The saying goes, “right tree, right place, right purpose.” Healthy trees are planted in locations where they have:
- space for their roots and canopy
- deep, infrequent watering
- protection from lawnmowers, soccer balls, and vandalism!
Prepare a sketch or mental map of the site, including locations of buildings, pavement, other trees and landscaping, overhead power lines and underground utilities. Dig in the soil to get a sense of whether you have sand or clay soils. Confirm that you have irrigation for watering the tree, or a plan for manually watering it twice weekly the first year, weekly for the next two years, and monthly as the tree grows.
Measure the area where tree will be planted, both the length and width. If the widest area is less than 25 feet, plant a “small” tree; if the area is 25 to 50 feet, plant a medium-size tree. If there is a large open area of 50 feet, there will be room for a fully-grown large tree.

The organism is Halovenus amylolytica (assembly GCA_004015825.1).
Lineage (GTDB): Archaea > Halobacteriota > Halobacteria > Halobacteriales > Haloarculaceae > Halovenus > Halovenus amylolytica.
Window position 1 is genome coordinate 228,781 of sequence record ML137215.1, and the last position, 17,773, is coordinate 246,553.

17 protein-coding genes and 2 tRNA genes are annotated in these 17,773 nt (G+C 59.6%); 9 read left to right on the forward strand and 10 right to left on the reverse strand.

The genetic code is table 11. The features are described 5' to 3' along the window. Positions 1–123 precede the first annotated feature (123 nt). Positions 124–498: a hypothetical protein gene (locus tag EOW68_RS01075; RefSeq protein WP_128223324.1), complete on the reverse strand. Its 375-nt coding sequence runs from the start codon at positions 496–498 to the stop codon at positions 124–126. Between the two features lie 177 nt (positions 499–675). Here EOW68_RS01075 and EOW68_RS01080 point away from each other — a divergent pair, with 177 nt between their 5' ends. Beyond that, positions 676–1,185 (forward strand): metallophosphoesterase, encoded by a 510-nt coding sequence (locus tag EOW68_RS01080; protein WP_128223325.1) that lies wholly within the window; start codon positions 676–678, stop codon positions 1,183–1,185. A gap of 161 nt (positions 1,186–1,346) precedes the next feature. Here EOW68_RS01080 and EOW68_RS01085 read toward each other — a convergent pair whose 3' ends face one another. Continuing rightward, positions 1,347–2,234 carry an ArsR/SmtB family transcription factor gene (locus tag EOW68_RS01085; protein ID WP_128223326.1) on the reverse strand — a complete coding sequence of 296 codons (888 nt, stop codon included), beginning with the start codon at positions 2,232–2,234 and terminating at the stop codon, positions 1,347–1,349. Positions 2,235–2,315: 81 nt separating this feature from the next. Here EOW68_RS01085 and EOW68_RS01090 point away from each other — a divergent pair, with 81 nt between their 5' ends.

- Trees planted on the south and west side of houses will provide shade from hotter afternoon sun. Trees should not be planted under utility lines. Read the SDGE Tree Planting Guide for more tips.
- Trees Are Good, a division of The International Society of Arboriculture has created a free printable guide to Tree Selection & Placement. Additionally, another guide for Avoiding Tree & Utility Conflicts.
- Consult a certified arborist or other tree professional to review your site and recommend tree species and care. Find an ISA credential holder through this online directory.